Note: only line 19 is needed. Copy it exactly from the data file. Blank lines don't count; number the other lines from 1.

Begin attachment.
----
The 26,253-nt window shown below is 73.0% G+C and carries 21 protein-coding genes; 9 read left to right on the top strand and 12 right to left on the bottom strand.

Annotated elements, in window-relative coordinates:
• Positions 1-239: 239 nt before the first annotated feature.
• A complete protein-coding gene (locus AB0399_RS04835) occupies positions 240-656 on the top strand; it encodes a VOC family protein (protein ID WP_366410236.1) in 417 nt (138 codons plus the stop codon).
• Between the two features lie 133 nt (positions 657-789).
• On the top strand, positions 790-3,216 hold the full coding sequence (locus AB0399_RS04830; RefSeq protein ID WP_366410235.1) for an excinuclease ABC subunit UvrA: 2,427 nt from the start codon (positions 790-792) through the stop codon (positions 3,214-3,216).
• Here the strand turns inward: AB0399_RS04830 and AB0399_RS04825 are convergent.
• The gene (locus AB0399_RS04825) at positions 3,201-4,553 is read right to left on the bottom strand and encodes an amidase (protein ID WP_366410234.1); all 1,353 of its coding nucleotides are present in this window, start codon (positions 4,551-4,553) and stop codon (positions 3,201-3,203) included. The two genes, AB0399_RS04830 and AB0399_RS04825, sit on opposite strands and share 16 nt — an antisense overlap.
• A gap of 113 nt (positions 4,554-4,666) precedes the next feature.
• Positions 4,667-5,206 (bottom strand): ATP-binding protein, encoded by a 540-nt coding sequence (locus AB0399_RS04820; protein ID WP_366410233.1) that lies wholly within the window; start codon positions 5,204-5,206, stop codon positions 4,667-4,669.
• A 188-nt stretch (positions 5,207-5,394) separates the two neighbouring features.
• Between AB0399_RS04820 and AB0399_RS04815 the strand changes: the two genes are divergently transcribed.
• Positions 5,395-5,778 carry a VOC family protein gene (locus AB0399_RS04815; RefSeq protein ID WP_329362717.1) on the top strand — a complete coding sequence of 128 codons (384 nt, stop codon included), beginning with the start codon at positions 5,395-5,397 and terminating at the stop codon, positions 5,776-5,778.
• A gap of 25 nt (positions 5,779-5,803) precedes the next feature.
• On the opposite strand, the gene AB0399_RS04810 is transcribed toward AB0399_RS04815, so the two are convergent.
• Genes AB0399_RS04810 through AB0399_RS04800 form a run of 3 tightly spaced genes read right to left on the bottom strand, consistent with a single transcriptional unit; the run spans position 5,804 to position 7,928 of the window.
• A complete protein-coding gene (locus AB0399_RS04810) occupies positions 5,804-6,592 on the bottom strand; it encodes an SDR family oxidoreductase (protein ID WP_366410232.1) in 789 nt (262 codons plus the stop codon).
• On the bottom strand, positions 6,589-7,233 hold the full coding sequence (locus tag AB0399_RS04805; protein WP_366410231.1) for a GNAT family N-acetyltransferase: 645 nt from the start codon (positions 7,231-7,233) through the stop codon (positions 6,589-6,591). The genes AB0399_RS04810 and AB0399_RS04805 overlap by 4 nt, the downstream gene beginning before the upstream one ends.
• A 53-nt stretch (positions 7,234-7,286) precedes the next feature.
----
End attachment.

• A 53-nt stretch (positions 7,234-7,286) precedes the next feature.